Loose-weight fruits and veges can of course be bought in all organic groceries, so support the small local dealers who will happily support you when you ask them to put bread, eggs, cheese and more into the bags and boxes you present.
One of them is Das Backhaus, an organic bakery turned neighbourhood grocery next to Cafe Inti.
This organic "baking house" in fact is a branch of a bakery based in Klein Lengden with shops both there and in Göttingen, delivering to many organic markets in the greater region.
Another one is the Gemüseladen in the Western suburb of Geismar, near the church of St. Martin, an organic greengrocery offering lots of regional produce. Of course, there are many more, but these were all I managed to visit on my one-day stay.
Household items supporting a package-free lifestyle can also be found at the factory outlet of the eco postal order shop Waschbär near Geismartor.
[Goettingen, Geismar, organic, vegetarian, zero_waste, grocery, supermarkets, bodycare, household, tea, bakeries]
Friday, 01 June 2018
Half an hour by local train from Abano Terme or about 40 minutes South of Padua the City of Rovigo (first mentioned about 800 ad) invites for a self-guided stroll or at least a visit to its main sight, the octagonal Church of the Rotonda. City life starts at 15:30 pm, and this is exactly the time when the church opens its door to visitors.
If you arrive earlier Gelateria
Fantasy Accademia comes to the rescue, a 100 percent organic ice-cream parlour.
A serving of ice-cream consists of two flavours, beautifully shaped into a heart, and comes at 2.50 EUR, but you can also have a single flavour on demand at 1.80 EUR. You can also mix a scoop of traditional ice-cream with a scoop of ice-cream mousse (the ricotta mousse -- contrary to the tiramisu one -- is a mouth-watering delight). Another original twist are the vegan ice-cream flavours made with olive oil. The gelateria also sells home-made iced lollies (ghiaccioli), brioches and crepes filled with ice-cream, granite (slushes), and, of course ice-cream cakes.
Fantasy Accademia in fact is the second branch of Fantasy Bio which opened in lieu of a gelateria with a longer history in town but currently is closed due to refurbishment.
For food, fresh and dried, and other daily necessities head for the local branch of the fully organic NaturaSi supermarket chain.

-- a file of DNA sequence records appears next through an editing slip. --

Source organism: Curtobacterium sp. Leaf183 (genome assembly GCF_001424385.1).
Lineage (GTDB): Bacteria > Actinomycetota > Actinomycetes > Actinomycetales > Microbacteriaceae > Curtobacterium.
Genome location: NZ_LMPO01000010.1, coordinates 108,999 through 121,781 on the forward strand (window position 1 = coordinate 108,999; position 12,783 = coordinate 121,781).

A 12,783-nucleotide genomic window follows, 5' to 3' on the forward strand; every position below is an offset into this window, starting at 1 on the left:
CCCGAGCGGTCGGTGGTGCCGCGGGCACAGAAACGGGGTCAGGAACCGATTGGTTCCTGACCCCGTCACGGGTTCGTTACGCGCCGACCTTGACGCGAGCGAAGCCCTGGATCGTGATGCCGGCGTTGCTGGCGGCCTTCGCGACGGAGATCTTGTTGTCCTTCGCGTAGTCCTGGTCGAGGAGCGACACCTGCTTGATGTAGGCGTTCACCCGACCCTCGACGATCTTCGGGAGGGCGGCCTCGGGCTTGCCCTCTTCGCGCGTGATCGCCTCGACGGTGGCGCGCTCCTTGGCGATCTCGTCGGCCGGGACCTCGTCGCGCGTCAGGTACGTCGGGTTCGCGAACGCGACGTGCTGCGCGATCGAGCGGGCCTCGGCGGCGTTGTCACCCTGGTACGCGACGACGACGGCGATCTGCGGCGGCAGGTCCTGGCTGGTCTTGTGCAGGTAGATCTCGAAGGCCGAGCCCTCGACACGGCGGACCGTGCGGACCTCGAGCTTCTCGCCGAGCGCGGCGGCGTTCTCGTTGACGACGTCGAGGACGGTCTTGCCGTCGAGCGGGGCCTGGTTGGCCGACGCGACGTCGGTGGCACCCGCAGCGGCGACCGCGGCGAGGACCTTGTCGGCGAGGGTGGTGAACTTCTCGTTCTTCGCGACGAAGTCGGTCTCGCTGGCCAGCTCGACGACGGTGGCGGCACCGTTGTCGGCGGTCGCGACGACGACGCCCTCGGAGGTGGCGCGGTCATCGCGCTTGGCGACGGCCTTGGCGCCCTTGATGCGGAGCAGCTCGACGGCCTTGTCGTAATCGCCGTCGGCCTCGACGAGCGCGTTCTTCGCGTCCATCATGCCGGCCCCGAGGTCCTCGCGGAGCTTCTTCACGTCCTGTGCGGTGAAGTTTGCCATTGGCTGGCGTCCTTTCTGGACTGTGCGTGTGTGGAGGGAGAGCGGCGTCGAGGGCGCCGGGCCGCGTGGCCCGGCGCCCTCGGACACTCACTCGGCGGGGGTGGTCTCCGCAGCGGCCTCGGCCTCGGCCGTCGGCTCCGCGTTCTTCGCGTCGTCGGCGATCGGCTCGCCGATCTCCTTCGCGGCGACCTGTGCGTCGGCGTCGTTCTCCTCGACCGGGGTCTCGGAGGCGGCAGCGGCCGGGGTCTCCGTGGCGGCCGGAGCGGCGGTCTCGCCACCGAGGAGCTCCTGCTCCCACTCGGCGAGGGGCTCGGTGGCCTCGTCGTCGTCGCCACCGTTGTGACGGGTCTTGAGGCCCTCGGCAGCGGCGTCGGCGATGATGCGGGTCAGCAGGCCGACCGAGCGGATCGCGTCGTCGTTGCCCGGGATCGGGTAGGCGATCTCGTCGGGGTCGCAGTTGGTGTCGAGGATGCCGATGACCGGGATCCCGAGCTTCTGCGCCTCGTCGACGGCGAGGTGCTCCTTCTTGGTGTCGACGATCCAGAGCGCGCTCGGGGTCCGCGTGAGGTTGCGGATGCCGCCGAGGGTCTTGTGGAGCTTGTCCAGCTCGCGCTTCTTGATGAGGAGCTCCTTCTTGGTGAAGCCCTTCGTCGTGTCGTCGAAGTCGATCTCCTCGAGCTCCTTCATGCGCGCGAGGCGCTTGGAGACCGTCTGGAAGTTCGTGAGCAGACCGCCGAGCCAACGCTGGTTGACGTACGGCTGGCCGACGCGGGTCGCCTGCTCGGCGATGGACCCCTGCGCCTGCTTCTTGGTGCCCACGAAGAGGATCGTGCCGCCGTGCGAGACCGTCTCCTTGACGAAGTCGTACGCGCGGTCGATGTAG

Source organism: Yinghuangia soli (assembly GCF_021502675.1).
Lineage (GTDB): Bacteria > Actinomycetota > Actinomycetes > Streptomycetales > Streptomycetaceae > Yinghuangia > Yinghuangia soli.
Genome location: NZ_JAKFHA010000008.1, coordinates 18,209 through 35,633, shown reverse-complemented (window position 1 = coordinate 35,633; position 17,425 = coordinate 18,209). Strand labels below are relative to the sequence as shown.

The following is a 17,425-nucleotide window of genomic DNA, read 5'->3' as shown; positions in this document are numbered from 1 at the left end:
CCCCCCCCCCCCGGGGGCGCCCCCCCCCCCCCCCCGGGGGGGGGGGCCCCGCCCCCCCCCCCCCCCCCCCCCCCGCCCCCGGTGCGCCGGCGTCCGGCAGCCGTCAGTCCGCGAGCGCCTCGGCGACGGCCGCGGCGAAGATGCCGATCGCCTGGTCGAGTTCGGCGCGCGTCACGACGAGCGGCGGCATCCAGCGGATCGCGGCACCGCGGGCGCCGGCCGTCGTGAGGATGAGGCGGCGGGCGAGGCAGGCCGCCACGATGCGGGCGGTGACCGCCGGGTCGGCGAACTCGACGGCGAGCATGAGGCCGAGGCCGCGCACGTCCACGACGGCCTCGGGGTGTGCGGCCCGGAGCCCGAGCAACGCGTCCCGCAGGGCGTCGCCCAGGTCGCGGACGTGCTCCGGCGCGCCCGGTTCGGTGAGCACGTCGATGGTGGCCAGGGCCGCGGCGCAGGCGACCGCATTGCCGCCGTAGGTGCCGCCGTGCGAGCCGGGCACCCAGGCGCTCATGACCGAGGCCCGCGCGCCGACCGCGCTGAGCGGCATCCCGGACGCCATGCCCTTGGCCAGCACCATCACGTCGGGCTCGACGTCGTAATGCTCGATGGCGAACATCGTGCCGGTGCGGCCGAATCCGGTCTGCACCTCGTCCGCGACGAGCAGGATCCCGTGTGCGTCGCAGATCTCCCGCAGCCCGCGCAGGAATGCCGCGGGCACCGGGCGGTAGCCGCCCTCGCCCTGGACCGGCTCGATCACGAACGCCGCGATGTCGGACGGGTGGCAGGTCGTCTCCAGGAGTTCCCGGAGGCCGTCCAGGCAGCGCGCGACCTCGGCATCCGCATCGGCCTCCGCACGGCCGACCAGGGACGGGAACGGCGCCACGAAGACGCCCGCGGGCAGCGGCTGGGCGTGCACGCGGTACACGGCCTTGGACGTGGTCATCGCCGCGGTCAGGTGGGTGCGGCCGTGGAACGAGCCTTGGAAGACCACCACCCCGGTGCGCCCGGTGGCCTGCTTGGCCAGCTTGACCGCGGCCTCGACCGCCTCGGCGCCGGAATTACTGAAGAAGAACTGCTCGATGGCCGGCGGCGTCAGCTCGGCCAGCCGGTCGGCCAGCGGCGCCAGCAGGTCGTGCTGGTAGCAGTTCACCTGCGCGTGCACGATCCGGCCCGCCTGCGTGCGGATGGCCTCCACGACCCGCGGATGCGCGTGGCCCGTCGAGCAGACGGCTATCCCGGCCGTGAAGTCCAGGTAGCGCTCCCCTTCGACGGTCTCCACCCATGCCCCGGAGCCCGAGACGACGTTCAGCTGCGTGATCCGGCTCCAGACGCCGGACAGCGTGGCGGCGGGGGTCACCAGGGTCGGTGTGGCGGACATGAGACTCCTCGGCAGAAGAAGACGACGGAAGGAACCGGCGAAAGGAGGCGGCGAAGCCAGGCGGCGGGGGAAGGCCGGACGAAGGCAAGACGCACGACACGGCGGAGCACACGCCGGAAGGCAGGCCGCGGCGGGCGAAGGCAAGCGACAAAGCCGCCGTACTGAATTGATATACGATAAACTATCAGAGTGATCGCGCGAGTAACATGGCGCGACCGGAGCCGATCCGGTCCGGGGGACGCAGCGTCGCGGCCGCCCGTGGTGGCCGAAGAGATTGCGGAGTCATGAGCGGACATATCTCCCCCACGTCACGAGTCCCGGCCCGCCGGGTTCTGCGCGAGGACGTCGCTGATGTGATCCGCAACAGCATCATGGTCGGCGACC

For more organic body care, cosmetics, detergents and other bathroom items there's a small and well-assorted specialist shop in town, EcoSmile on the way from the train station to the city center.
I could not find any organic bar or eatery open during the day, but in the evening you may try
Pizzeria Mucho Gusto. They use organic flour for the pizza dough, and you can choose between four types: wheat, kamut, spelt and multi-grain. They also sell dry organic pasta for your home cooking. Instead of eating out you may phone in for pizza delivery, either here or at their second branch a little out of town which is delivery and take away only.
[Rovigo, biologico, organic, vegan, ice-cream, supermarket, grocery, bodycare, household, pizza]
Monday, 12 March 2018
Organic and fair is going mainstream, and you will have to go a long way to find a big food retailer not stocking at least some appropriately labelled items. As long as you avoid the cheapest textile retailers you will also be able to needle-pick organic cotton fig leaves covering up for otherwise not exactly fair, social and environmentally conscious behaviour in many fashion outlets.
So even if you happen to be stranded in darkest suburbia, you will be able to survive somehow. In the Munich metropolitan area however, you have the choice of leaving your money at retailers more conscious than average. Some of them are local chains, others have outlets or franchise takers everywhere in Germany and sometimes even abroad.
Food and necessities
There's a wide range of organic full retailers as well as smaller organic supermarkets, so chances are good that you will find one in your vicinity. Most malls however, with their exchangeable shops and brands, stick to conventional supermarkets, and -- here's your choice -- a smaller health-food store (Reformhaus), often of the Vitalia chain. Larger and newer branches even offer a coffee or snack bar. Although some stores are up to 80 percent organic, check for organic labels, as up to half of their goods on sale may be conventional.